A design of os.path?

Which do you think is a bug or a design…?

>>> sys.version
'3.10.4 (tags/v3.10.4:9d38120, Mar 23 2022, 23:13:41) [MSC v.1929 64 bit (AMD64)]'
>>> os.path.exists(0)
True
>>> os.path.exists(1)
True
>>> os.path.exists(-1)
False
>>> os.path.exists(2**31)
Traceback (most recent call last):
  File "<input>", line 1, in <module>
  File "C:\Python310\lib\genericpath.py", line 19, in exists
    os.stat(path)
OverflowError: fd is greater than maximum
>>> list(filter(os.path.isfile, range(100)))
[]
>>> list(filter(os.path.isdir, range(100)))
[]
>>> list(filter(os.path.exists, range(100)))
[0, 1, 2]

The documentation for os.path.exists says:

“Changed in version 3.3: path can now be an integer: True is returned if it is an open file descriptor, False otherwise.”

So this is deliberate design: os.path.exists(0) returns True because 0 is the open file descriptor for stdin.

There are no bugs in the code you show. It is all deliberate.

You can learn about file descriptors here.

2 Likes

Thank you very much, Steven. Your explanation is very clear (always) to me!
I have checked documents such as isdir, isfile, but overlooked exists
I ran into a bug in my code since I just expected TypeError thrown from the system, and now I have to write it on my own.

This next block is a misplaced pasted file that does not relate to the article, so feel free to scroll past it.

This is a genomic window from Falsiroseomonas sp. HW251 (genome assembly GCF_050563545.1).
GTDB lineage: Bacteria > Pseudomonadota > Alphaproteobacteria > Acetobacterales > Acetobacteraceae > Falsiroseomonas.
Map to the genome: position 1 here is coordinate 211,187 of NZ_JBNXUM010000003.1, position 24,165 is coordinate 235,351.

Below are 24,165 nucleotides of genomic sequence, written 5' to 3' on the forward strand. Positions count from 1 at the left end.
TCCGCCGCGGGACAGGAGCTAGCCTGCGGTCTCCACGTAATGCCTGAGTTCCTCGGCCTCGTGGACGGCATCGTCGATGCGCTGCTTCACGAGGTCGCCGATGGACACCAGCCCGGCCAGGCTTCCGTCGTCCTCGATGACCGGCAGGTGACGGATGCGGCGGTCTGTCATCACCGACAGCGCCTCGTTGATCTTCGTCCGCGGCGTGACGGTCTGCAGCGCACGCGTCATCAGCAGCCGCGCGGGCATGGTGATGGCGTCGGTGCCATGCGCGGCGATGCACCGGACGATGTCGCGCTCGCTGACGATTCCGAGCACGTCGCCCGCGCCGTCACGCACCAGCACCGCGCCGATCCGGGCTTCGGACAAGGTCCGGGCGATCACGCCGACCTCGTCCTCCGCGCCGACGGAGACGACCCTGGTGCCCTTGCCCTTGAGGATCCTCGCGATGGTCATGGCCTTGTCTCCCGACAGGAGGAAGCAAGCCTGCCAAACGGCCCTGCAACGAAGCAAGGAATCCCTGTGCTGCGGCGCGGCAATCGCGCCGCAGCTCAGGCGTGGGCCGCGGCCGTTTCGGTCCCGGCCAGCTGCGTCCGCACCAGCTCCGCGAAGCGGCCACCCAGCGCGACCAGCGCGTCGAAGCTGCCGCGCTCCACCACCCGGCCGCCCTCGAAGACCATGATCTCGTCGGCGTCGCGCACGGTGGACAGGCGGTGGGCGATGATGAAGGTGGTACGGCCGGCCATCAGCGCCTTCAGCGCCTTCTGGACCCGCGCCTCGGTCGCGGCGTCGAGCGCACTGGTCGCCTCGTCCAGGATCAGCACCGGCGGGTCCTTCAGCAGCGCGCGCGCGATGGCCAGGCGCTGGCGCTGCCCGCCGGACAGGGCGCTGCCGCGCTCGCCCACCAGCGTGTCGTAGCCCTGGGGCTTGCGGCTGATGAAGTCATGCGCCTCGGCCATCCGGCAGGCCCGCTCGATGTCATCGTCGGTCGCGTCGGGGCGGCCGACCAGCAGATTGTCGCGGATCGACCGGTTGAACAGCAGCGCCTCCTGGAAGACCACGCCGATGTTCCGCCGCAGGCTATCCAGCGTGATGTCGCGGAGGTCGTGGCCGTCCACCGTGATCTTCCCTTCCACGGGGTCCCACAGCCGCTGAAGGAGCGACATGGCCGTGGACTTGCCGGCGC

By Kazuya O’moto via Discussions on Python.org at 10Jun2022 12:01:

Thank you very much, Steven. Your explanation is very clear (always) to
me!
I have checked documents such as isdir, isfile, but overlooked exists
I ran into a bug in my code since I just expected TypeError thrown
from the system, and now I have to write it on my own.

You might want to look at both:

  • type annotations, letting you run a static type checker against your
    code to find such issues
  • the typeguard package, which lets you decorate functions to check
    type annotations at runtime

Between them, doing type checks becomes a lot more convenient.

The default behaviour in Python is that type annotations are ignored at
runtime, but available for generated docs and for the programmer’s eye
and for static type analysis with tools such as mypy.

The typeguard package supports typechecking at runtime, handy for
debugging. While you don’t want this on every function call (performance
cost), it is very useful to make particular things checked at runtime,
because they are critical and/or not a performance bottleneck.

Example from a module of mine:

from typeguard import typechecked

@typechecked
def deduce_type_bigendianness(typecode: str) -> bool:
    ... function body here ...

Without the decorator, this function accepts anything. With the
decorator the parameters are checked at the call and the return value
afterwards.

As with the icontract module, these checks are disabled if Python is
run with -O (which also disables asserts). But judiciously used,
there’s rarely a need to reach for -O.

Cheers,
Cameron Simpson cs@cskk.id.au

1 Like